Month in brief

Politics has no role in law

Hong Kong’s top judge, Chief Justice Geoffrey Ma Tao-li, warned against ‘unwarranted’ and uninformed criticism of the courts as he underscored the value of the city’s common law system. At the official opening of the 2018 legal year, newly appointed Secretary for Justice Teresa Cheng Yeuk-wah also called for appreciation of mainland China’s civil law system, but added that she was dutybound to ensure judicial independence was respected, and that politics has ‘no role to play’ in decisions to prosecute people.

Iranian tanker collision

An Iranian oil tanker sailing from Iran to South Korea carrying 136,000 tonnes of light crude oil collided with a Chinese freight ship off the coast of China. Despite a huge blaze, no major oil spill has been detected from the Sanchi tanker, though 32 of its crew are still missing. All 21 crew members of the freight ship, CF Crystal, were rescued. The incident marks the first major maritime incident involving an Iranian tanker since the lifting of international sanctions against Iran in January 2016 .

Nepal’s deadly virus

The death toll in the Nepalese district of Jajarkot reached 10 as another victim succumbed to an unidentified viral disease affecting the area. A team of specialist doctors and the Nepal Army are providing treatment as the number of people affected in the region increases, and precautionary measures are being taken to prevent an epidemic. The virus is characterised by flulike symptoms such as headache, muscle cramps, sweating and fever.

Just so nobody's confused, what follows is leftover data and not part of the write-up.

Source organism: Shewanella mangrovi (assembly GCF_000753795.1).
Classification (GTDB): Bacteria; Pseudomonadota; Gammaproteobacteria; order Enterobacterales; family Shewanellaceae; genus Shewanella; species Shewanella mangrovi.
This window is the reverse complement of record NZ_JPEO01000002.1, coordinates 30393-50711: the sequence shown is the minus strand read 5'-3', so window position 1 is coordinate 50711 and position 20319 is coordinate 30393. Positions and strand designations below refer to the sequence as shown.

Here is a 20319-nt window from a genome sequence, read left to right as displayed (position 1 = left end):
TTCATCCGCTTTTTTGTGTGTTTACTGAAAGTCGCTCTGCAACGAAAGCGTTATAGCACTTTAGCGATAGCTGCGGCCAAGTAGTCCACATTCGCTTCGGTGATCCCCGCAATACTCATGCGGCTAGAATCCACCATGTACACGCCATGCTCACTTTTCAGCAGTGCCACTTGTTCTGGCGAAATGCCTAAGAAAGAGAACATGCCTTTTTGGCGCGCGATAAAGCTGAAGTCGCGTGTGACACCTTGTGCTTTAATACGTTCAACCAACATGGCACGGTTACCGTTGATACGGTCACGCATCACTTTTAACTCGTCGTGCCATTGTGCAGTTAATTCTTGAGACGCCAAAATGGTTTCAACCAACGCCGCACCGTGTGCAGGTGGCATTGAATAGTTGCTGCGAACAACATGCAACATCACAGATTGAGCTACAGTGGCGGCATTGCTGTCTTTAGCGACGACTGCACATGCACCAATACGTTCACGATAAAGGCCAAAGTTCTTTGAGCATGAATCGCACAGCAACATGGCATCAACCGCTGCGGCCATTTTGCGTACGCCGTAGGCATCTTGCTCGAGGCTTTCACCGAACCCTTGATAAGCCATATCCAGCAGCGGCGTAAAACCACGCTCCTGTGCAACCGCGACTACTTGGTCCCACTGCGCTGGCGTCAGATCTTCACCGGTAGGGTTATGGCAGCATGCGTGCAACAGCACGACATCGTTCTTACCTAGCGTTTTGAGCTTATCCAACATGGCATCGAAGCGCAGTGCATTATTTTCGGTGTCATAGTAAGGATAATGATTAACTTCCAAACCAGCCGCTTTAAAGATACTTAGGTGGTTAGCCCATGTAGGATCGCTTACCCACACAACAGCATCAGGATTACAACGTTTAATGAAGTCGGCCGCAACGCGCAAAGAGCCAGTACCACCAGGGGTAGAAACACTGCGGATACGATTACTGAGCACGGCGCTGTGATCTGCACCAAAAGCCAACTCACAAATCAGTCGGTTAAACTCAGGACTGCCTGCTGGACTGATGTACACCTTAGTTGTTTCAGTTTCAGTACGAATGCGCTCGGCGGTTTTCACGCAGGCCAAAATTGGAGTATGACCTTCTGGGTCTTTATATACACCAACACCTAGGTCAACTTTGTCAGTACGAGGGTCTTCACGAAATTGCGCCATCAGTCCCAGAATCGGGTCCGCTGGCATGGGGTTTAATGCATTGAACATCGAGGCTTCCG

Journalist ‘aiding police’ in Aadhaar breach

Amid public outrage at the police case against a journalist who exposed loopholes in the security network of the world’s largest biometric ID system, Aadhaar, the Indian government stressed its commitment to freedom of the press, with law minister Ravi Shankar Prasad insisting the journalist was simply assisting police. This is the second time in less than a year that the Unique Identification Authority of India (UIDAI) has filed a first information report against a journalist who uncovered vulnerabilities in the Aadhaar system.

Jail time for surrogacy nurse

The sentence of an Australian nurse facing 18 months’ imprisonment for running a surrogacy clinic in Cambodia has been upheld in a high-profile case highlighting the country’s role in this profitable business. Tammy Davis-Charles, a nurse from Melbourne, was arrested in November 2016 just weeks after the country passed a law prohibiting commercial surrogacy. In spite of claims at her trial that she just provided medical care for the Cambodian mothers, she was convicted of sourcing clients and falsifying documents.


Death of a moon bear

A moon bear has died just months after being rescued from an entertainment resort in Vietnam, where she was kept caged for ten years. Bao Lam died suddenly of respiratory failure after x-rays revealed she had 20 litres of fluid in her chest. Following earlier health checks, she was diagnosed with and treated for dental disease and hypertension, both conditions that are common in moon bears.

BBC’s China editor quits

The BBC faced further problems in the gender pay gap row when its China editor, Carrie Gracie, resigned from her post, citing pay inequality with male international editors. Despite being offered a rise, Gracie said this was no solution and she could no longer ‘collude knowingly’ in what she considered to be a policy of ‘unlawful pay discrimination’.

Houthi threat

Yemen’s Houthi rebels have threatened to block the key shipping route linking the Mediterranean Sea with the Arabian Sea and Indian Ocean. In a meeting with the deputy UN envoy to Yemen, Saleh Al Samad, president of the supreme political council which controls Sanaa and other rebel-held territory, warned that the Houthis will resort to ‘strategic choices’ if the Saudi-led coalition fighting in Yemen does not halt efforts to retake ports in Hodeidah province.

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